The Slowcook at Spydog Farm The Slowcook at Spydog Farm

Dropping the I-Bomb On Schools

May 29th, 2009 · 5 Comments · Posted in kids, politics

Kids love to make healthy food

Kids love to make healthful food

I got laid off this week.

Well, it’s just the last two weeks of my food appreciation classes at a private elementary school here in the District of Columbia that I’ll be missing. Apparently they’re tightening belts even in places where tuition is around the same as my mortgage payment, and with only two weeks of school left on the calendar.

It just brings home to me in a personal way how food for kids often is expendable in the adult world of high finance. And that’s an important lesson to keep in mind at a time when Congress is taking up re-authorization of the National School Lunch Program, a program that’s more than 60 years old and now serves some 30 million needy children every day at a cost of $9 billion.

Somehow, despite all those billions spent, we still can’t decide whether the purpose of this program is to bring first-rate nutrition into the public schools, or merely fill the bellies of kids who might not otherwise be able to afford a meal. Are federally funded lunches supposed to be a universal gift of good food for all children, or merely a convenient  outlet for the nation’s agricultural surplus? The federal allotment, while it may sound huge, only provides $2.57 per lunch, and that doesn’t cover the cost of lunchroom staff or the electric bill.

Now parents groups complain that too much junk is being served to kids in school. There’s a certain amount of irony in those complaints, because the reason schools have resorted to fast food and vending machines is because state and local governments won’t pay the extra money needed to ensure that healthful meals are served in schools. (Obviously, the federal contribution was never intended to cover the entire bill. Should it?)

Enter the embattled school cafeteria manager who must make some difficult choices. In order to keep enough kids moving through her lunch line, entitling the school to federal reimbursements, she must offer the kids things they like. But the menu must also fit within her tight budget. It must also conform with certain nutrition standards.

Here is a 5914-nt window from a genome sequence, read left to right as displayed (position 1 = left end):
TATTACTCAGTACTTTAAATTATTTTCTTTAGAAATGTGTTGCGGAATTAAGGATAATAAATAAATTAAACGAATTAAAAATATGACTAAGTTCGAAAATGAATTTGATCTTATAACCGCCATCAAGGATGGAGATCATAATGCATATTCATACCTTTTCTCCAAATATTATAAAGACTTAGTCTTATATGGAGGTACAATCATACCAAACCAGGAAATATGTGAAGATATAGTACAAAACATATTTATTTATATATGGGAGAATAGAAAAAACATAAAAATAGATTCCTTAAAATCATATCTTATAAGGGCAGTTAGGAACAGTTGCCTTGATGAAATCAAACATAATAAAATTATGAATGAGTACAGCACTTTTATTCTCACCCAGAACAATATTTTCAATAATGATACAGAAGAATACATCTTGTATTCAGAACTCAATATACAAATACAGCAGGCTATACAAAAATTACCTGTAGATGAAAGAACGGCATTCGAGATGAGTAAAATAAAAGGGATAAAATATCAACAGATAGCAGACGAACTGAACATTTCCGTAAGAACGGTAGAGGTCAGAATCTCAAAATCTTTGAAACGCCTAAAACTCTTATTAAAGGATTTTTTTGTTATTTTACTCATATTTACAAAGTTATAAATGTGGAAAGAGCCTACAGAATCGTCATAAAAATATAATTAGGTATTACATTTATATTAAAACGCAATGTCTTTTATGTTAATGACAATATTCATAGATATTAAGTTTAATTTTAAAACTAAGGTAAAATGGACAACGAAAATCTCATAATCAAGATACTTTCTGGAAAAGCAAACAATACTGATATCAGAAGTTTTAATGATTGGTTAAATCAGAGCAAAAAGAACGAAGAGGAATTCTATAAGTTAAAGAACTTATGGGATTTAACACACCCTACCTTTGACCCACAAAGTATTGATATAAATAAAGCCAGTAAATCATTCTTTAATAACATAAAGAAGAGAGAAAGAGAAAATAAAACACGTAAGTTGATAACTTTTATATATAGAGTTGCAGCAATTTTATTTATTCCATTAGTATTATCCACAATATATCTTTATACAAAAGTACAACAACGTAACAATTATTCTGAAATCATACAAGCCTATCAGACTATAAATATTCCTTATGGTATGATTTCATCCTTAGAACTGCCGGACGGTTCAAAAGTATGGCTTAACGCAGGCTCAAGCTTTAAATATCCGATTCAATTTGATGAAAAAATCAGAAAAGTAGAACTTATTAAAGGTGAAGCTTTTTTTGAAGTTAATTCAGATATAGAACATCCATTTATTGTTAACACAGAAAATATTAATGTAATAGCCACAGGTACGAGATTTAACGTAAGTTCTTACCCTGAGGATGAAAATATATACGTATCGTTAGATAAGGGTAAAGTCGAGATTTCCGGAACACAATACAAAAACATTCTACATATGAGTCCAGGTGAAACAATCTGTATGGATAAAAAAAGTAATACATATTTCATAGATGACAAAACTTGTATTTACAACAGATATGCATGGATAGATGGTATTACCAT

It’s a fine line, but guess where the menu ends up?

Pizza, french fries, hamburgers, macaroni and cheese, corn dogs. These are the kinds of offerings that entice children into the lunch line. Is the meal a bit short on calories? Just coat the chicken with a little breading. Vending machines beckon with chips, sodas and candy, boosting the revenues needed to keep the lunch operation afloat. Big food service companies are hired for their economies of scale, and because they don’t pay workers nearly as much. Pretty soon Pizza Hut, Taco Bell, Subway are serving their brand of lunch to our kids.

And then the rules–known as nutrition standards–get stretched to accommodate the more popular fast food menus. We don’t look anymore at all the french fries and pizzas the kids are eating every day, but rather calculate the choices they were offered over the entire week. Anything to get this beast into its cage.

The end result, of course, is a nutritional abomination full of cheap carbohydrates that are making kids fatter and fatter. Our school lunch program–quite literally–is an insulin bomb that we drop every day into the midst of unsuspecting children.

We should face the truth and put the blame where it belongs: Taxpayers simply don’t want to pay for healthy food. Or politicians don’t have the guts to tell voters what the true cost might be of a program that actually engages children in the process of choosing to eat more healthfully.